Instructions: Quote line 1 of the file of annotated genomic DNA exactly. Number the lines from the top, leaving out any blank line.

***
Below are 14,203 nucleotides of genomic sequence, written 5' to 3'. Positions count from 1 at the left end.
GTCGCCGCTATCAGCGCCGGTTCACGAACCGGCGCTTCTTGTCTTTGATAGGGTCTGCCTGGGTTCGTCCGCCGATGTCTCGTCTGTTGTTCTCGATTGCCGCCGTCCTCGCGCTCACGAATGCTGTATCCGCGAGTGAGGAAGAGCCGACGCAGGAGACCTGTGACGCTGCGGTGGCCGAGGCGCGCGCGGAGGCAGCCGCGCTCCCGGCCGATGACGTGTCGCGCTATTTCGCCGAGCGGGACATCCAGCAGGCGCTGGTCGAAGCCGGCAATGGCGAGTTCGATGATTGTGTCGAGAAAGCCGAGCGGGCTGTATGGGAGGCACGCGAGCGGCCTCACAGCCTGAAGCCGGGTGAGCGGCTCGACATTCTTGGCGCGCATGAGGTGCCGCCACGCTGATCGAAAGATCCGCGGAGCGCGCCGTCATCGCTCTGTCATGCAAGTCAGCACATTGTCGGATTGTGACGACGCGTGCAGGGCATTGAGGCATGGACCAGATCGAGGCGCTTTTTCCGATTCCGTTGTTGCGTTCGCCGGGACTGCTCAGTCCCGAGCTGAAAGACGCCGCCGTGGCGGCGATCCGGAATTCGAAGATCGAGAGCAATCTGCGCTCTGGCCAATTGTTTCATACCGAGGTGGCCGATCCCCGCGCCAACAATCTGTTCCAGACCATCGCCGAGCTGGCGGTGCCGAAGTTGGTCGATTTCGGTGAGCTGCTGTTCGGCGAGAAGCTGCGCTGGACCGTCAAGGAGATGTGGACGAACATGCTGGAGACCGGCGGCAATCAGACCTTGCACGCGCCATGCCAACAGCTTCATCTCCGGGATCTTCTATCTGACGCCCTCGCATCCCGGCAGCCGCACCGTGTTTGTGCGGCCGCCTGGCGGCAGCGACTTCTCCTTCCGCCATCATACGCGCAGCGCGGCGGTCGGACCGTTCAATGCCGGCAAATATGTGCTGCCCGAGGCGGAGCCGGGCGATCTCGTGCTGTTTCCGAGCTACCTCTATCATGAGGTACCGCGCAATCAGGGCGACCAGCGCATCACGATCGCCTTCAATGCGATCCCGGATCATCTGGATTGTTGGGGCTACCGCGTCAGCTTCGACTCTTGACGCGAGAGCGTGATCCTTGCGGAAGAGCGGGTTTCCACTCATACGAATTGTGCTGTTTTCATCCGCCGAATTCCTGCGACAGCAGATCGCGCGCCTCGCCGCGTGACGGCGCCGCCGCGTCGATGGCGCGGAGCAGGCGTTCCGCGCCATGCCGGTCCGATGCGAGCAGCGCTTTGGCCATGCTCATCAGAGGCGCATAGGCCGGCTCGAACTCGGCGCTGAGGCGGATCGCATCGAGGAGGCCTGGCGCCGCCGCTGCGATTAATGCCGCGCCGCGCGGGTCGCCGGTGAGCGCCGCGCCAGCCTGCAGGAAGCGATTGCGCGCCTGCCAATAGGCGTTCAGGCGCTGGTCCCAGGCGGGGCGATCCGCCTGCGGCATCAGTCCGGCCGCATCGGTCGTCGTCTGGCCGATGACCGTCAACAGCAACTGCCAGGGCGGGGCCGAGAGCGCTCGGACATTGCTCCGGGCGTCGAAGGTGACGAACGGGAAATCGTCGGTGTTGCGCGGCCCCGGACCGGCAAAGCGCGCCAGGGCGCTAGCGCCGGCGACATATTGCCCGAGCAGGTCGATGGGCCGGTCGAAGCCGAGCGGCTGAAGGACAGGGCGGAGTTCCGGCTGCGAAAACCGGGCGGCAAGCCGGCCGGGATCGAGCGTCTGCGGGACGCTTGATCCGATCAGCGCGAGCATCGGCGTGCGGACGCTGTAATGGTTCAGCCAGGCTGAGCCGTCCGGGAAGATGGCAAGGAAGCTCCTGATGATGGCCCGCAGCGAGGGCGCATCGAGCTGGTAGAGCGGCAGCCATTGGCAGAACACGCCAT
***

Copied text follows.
Below are 14,203 nucleotides of genomic sequence, written 5' to 3'. Positions count from 1 at the left end.